The U.S. reaction was swift. When President Jacques Chirac and Chancellor Gerhard Schröder announced on Jan. 22 their united opposition to a possible American-led war with Iraq, U.S. Defense Secretary Donald H. Rumsfeld declared just hours later that "Germany has been a problem, and France has been a problem." Rumsfeld even dismissed the two longtime allies as "old Europe."
Since that stinging rebuke, diplomats the world over have been talking about the widening rift between Washington and Continental Europe's biggest powers. It could take a long time for the scars to heal, even if--as some U.S. officials think likely--Paris ultimately joins in an anti-Iraq coalition. Less noticed, however, is the potentially longer-lasting damage that the Franco-German alliance is inflicting on Europe. Plenty of governments are uneasy about the Franco-German defiance of the U.S. Moreover, recent deals between Paris and Berlin on key issues, from European Union institutions to defense, threaten to split the Continent and paralyze the EU's already glacial decision-making.
Britain, Spain, Italy, and other EU nations are angered by moves they view as heavy-handed. The fear is that Paris and Berlin want to set the clock back more than 20 years, to a time when the two countries did indeed make policy for the entire Continent. In today's vastly expanded Europe, smaller members argue, the French and Germans can no longer set the rules. That will be even harder with the entry of 10 new states into the fold in 2004. That's why EU members such as Spain will likely fight to shoot down the Franco-German proposals. "There's a real concern that the game has changed dramatically," says Rafael L. Badarji, deputy director of Madrid's Elcano Royal Institute for International & Strategic Studies. "Can Berlin and Paris be the only ones speaking for Europe?"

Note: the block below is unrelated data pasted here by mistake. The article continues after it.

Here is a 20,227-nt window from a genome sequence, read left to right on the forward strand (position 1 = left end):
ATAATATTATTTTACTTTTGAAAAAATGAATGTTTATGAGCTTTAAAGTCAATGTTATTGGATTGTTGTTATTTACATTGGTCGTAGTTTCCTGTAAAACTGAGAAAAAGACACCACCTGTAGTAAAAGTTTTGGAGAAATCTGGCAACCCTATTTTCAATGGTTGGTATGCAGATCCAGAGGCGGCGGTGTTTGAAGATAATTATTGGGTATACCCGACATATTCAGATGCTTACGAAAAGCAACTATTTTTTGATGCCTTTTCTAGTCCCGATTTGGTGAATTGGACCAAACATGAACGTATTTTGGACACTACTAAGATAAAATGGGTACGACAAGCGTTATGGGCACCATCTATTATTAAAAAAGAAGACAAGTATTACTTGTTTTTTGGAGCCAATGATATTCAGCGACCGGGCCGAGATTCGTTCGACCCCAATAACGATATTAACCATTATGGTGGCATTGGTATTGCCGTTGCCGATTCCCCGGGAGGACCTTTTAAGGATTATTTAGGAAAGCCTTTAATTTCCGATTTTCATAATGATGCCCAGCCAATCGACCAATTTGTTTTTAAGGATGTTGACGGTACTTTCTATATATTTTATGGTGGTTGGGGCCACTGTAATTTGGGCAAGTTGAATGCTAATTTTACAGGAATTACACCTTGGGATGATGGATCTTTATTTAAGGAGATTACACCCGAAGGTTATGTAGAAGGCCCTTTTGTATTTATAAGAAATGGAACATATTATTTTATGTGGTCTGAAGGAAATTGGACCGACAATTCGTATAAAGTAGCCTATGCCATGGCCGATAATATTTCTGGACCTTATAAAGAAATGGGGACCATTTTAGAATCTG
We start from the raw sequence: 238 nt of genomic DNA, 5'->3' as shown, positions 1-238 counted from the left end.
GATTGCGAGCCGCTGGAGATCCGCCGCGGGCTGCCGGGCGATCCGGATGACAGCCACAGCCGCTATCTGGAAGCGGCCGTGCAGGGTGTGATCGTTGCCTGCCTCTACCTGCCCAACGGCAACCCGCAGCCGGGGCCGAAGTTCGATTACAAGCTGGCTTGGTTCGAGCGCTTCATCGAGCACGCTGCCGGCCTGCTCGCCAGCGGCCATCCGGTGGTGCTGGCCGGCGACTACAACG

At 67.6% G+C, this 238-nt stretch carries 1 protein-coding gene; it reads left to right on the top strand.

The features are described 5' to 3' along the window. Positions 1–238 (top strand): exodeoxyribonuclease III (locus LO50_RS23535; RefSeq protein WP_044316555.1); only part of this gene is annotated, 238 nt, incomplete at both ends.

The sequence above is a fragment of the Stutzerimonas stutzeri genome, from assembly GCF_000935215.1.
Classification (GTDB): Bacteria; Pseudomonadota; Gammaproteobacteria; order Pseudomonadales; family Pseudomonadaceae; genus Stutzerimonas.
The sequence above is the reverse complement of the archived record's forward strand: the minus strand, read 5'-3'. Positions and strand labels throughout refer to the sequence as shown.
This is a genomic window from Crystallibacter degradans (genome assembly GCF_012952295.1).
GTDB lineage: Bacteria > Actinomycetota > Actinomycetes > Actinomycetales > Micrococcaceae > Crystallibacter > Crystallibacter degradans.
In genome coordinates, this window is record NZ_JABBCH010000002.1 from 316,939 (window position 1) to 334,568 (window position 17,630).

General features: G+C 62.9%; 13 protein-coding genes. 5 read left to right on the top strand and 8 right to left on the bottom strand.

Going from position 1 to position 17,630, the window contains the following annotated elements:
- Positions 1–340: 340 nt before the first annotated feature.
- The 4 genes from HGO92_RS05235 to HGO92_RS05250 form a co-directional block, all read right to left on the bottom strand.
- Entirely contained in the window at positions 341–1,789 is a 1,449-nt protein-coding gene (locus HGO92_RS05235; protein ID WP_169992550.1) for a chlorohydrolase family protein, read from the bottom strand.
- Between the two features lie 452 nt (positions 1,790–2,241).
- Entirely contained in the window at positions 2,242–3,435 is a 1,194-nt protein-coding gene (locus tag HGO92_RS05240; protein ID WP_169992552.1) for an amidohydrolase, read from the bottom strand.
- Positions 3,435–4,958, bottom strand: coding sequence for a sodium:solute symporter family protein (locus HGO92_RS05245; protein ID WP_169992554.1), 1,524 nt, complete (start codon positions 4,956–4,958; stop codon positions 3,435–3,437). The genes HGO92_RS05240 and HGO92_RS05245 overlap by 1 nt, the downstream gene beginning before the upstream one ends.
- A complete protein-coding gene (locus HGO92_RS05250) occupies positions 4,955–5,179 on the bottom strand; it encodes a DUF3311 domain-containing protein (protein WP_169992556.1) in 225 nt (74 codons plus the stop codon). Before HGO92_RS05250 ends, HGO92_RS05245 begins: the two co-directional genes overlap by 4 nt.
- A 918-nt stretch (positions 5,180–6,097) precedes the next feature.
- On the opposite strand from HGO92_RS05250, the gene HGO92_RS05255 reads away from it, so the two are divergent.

In fact, the desire by Chirac and Schröder to carve out a united EU foreign policy is having the opposite effect. Schröder's anti-American rhetoric during his reelection campaign had already sparked concern in Europe. Then, the Franco-German position on Iraq was declared "without the least prior consultation with us or any other European partners," complains a top aide to Italy's Prime Minister Silvio Berlusconi. "This is a weakening of the whole process of consensus building in the EU."
Europeans left out in the cold by the Franco-German alliance are rushing to reinforce their ties with Washington. Berlusconi, a staunch U.S. supporter, is heading for talks in Washington on Jan. 30, to be followed by Britain's Tony Blair. Formerly communist Poland, invited to join the EU in 2004, is also backing Washington. "We're far closer to the Americans on [Iraq] than to the Germans and French," says former Defense Minister Janusz Onyszkiewicz, now with Warsaw's Center for International Relations. "If you start taking a head count," says a Bush Administration official, "Europe is not against us."
How the split within the EU plays out depends not only on Iraq but also on economic issues. Scandinavia, Britain, Ireland, and Spain are now outpacing France and Germany in growth and structural reforms. These countries are vexed by the ballooning budget deficits of France and Germany and their resistance to market-opening measures. The faster-growing economies "increasingly think there is one set of rules for the big two and another set for the rest," says the London-based head of one investment bank. That suggests a political showdown is looming, even as the Continent waits to see what the U.S. does about Iraq.
By John Rossant in Paris, with Stan Crock in Washington
Edited by Rose Brady